They demanded it because things had gone too far. As far as I can see given the timeline, Prigozhin said that Bakhmut had been taken, and both Putin and Shoigu congratulated him. Then he said: that’s it, our troops are leaving, we have issues to solve in Africa, and we will not be in thrall to Shoigu. And the authorities, apparently, thought that since the Ukrainian counter-offensive is starting they must consolidate all the armed forces and finally achieve unity of command. They finally figured out that it was time to do so.

Prigozhin responded: you are nobody to us, and we are out of here. This was where decisive action was necessary. In my opinion, at that moment they should’ve got rid of Prigozhin himself instead of bombing his troops.

So the mistake was in the method? Prigozhin should have been dealt with differently?

Look, this is an army of mercenaries subordinate to one particular person. This person has political ambitions, knows the lingo, and owns a media network which propagates his opinion throughout Russia. You have to understand that if such a person prepares an insurgency, the whole problem will boil down to the physical elimination of its leader. After that, the mutiny will fall apart by itself. Imagine that the Wagnerites are advancing towards the Moscow region when they hear news that Prigozhin has been killed. Where will they go next? What for?

What’s next for Putin? Is today’s Putin the same person as on Friday afternoon?

No, today’s Putin is no longer Putin. Putin is done, yesterday was the end of him. He simply fled. Shoigu, Patrushev, and everyone else laid low and kept quiet. Prigozhin had several options. He could have reached Moscow, and then the camouflaged soldiers who were in position on highways leading into the city would have immediately surrendered to him without any order. Because it is not clear who is giving the orders. The Wagnerites would simply have reached the Kremlin.

And what then? They would have reached Moscow, looting the elites’ mansions on the way, to the delight of the Russian population. And then what?

If they had reached Moscow, Prigozhin would have had a 10-15% chance of seizing power. I don’t rule it out.

What are the system’s prospects?

Very poor. And what do you mean by the system? When Putin left the presidency in 2008 and installed Medvedev as his successor, Russia still had what can be called a “system”. There was the United Russia Party, the oligarchs, robbery and corruption, and two leaders: first Putin for eight years, then Medvedev for four years, and then someone else. That was a system. If Medvedev had gone, somebody else would have taken his place, and the theft and corruption would have continued as usual. But Putin said — to hell with the system, I’ll be in power, and the system doesn’t matter to me. And that was the end of the system.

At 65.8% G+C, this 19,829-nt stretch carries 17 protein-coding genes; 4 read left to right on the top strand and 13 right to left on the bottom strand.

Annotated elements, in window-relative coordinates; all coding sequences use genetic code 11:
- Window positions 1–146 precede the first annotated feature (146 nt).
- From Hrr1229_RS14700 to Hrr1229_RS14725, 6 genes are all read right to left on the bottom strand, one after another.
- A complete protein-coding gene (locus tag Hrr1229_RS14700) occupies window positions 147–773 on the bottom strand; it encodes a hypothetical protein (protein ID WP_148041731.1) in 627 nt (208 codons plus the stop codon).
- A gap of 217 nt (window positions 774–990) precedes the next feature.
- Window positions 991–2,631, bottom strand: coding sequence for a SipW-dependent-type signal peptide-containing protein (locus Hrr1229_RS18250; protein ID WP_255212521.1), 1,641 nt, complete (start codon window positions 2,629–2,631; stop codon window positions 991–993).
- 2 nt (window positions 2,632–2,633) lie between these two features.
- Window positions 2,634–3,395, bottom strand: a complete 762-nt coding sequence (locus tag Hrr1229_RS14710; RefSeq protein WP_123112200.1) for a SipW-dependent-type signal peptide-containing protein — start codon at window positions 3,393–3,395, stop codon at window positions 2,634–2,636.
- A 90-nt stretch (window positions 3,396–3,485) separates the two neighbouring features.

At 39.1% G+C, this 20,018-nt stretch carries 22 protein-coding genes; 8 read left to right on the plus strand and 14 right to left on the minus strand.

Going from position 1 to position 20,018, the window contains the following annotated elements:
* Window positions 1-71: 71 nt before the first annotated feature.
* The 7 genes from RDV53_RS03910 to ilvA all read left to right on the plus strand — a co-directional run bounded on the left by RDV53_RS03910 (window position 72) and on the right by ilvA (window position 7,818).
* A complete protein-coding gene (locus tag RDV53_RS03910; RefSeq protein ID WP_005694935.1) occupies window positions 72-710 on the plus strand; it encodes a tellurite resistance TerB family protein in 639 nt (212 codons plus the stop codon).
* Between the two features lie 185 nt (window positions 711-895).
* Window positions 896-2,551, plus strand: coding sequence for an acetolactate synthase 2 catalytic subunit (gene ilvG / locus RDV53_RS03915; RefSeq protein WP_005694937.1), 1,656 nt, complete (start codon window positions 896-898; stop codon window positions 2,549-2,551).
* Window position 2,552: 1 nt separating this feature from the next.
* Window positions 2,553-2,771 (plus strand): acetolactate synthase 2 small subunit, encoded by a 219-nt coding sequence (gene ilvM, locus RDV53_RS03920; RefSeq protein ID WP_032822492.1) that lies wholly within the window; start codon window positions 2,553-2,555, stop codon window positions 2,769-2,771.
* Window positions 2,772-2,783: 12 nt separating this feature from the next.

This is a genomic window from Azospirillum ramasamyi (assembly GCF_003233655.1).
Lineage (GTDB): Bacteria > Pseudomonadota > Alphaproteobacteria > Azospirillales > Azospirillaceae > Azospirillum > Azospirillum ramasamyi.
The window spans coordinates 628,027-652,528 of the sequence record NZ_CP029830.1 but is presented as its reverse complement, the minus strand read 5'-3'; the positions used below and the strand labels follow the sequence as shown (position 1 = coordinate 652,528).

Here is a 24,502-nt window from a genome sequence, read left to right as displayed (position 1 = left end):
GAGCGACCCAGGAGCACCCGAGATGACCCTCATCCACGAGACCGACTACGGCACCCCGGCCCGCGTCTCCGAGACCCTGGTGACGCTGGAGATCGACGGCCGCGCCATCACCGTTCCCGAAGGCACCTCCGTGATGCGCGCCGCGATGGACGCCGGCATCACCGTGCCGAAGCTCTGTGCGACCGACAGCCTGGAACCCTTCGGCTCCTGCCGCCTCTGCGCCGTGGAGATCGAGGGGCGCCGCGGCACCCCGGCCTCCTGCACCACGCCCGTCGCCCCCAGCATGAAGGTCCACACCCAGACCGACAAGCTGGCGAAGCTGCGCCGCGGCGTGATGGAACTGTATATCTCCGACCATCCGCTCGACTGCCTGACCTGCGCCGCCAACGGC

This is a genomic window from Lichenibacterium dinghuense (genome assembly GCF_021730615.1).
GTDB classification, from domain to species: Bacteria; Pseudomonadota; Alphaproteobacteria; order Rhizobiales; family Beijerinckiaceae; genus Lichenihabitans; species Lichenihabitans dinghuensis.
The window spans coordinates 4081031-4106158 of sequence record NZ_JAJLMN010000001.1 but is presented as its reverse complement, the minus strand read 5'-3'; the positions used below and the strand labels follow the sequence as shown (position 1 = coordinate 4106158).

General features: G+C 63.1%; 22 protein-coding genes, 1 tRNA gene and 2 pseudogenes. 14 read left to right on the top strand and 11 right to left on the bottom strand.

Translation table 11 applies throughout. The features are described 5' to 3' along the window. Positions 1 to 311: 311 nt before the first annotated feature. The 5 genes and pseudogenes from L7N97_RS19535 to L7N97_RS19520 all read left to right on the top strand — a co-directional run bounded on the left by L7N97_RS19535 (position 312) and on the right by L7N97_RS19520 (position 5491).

When did Putin start this mechanism of self-destruction? At the moment when he started the war? When did he start eating his own tail?

He started eating his tail when he began arming PMC Wagner and when he allowed Prigozhin to recruit convicts. How many people did Wagner have without those convicts? 5,000-7,000 people? According to [director of the civil rights organisation Russia Behind Bars] Olga Romanova, they got 50,000 from prisons. Prigozhin himself said that almost 60,000 had gone through Wagner in a year. About 20,000 were killed, some were released.

So you think that this did not start with the war? But wouldn’t they have already lost the war were it not for PMC Wagner?

They are going to lose it now. The war is over. Sure, Putin may come back, but the war is definitely over. They are going to lose it very fast. So what is happening is very good for Ukraine.

What will happen to Russia is another question. Now, the Ukrainians need to crack the crumbling Russian defence in strategic areas very quickly and very radically.

The Russian troops now fighting in Ukraine require a huge logistical system. They need constant supplies and transport to provide them. And now, their entire rear has been wiped out in a single day. With his march on Moscow, Prigozhin cut all the chains that had been stretching for thousands of miles. I think the Ukrainians cannot help but take advantage of this situation.